A particularly useful treatment principle in acupuncture is to “Reinforce the ‘mother’ in deficiency conditions, and to reduce the ‘child’ in excess conditions.” In acupuncture treatment, the mother meridian points are usually reinforced if the child meridians are deficient. For example, for the Lung deficiency, patients’ Taibai (SP 3), the Shu (Earth) point of the Spleen meridian, is often used to reinforce. If, however, the syndrome is in excess, the child Kidney meridian points are usually reduced. For example, because Yingu (KI 10) is the He (Water) point of the Kidney meridian, reducing manipulation at Yingu (KI 10) often reduces the exuberant Lung Fire. In both examples, the points of the Lung meridian can also be selected, i.e. Taiyuan (Lu 9), the Lung’s Shu (Earth) point for reinforcement, and Chize (Lu 5) the Lung’s He (Water) point for reduction.

4.Usage in TCM Diagnosis

Chinese medical diagnosis is based on the belief that “all internal illness can be manifested externally.” With this understanding, TCM physicians are trained to discern subtle symptoms or manifestations to investigate pathology.  when a viscus is diseased, some corresponding parts or organs under the body surface will appear abnormal in color, voice, flavor, finger, pulse, and so on. It gives a very direct hint of diagnosis. The combined interrelationship of the five elements with syndrome differentiation helps to make complete diagnoses.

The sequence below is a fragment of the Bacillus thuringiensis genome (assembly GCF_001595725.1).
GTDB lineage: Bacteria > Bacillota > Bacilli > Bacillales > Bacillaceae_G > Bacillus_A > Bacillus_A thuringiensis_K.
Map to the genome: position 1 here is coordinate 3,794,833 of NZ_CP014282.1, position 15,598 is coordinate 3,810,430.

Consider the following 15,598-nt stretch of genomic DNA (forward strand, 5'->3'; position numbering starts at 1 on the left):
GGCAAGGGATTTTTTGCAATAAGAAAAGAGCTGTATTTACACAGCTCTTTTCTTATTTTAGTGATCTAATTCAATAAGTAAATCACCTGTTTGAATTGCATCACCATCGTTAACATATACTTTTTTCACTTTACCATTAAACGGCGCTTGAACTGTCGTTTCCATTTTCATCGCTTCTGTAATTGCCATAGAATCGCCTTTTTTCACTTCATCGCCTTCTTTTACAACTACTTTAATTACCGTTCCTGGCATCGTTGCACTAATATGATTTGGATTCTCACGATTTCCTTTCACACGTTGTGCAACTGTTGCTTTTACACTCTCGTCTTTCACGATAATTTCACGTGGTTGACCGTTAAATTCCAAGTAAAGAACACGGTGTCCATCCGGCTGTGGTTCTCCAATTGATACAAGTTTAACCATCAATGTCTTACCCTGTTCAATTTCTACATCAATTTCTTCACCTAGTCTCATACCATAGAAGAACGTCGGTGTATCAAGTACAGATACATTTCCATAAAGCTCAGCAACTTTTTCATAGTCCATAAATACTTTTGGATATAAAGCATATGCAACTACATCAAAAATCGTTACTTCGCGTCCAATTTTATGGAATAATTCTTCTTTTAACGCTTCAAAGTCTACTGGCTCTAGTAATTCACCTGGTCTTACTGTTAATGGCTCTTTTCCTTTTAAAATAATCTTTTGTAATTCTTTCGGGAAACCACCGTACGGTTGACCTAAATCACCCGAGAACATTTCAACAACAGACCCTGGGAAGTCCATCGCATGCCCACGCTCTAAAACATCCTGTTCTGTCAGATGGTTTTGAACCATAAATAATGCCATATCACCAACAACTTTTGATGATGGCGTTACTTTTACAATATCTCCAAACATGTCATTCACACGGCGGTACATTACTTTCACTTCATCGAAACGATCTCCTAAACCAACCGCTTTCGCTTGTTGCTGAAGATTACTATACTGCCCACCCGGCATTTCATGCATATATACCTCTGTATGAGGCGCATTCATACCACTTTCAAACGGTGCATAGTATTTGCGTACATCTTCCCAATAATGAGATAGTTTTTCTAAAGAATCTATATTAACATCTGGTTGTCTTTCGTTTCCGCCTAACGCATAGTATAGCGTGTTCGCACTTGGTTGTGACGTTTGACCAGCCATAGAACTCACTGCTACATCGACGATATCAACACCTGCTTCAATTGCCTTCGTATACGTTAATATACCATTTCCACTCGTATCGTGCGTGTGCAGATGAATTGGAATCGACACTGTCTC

5.Coordinates with Other Doctrines

The Five Elements theory is appropriate for the activities of the body within its environment. The interrelationship of the Five Elements sequences is basic in TCM development, but supplementary theories have been developed to explain some physiological and pathological changes. For instance, the descending actions of the Lungs (sending down essence and Qi to control the passage of Water) help the Kidneys, but the Kidneys also help the Lungs to inhale because the Kidneys dominate the reception of air. Insufficient Kidney function may lead to dyspnea, characterized by shortened inhalation and prolonged exhalation.

Water and Fire are two of the five elements, but they are also used as pathogens in etiology and as syndrome names in diagnosis. Fire has different meanings in different places. Physiologically, Fire is the heat or vital energy necessary for all life activities, particularly the Spleen’s function in digestion, absorption, and assimilation. Vital Fire is equivalent to Kidney Yang produced by the Kidneys.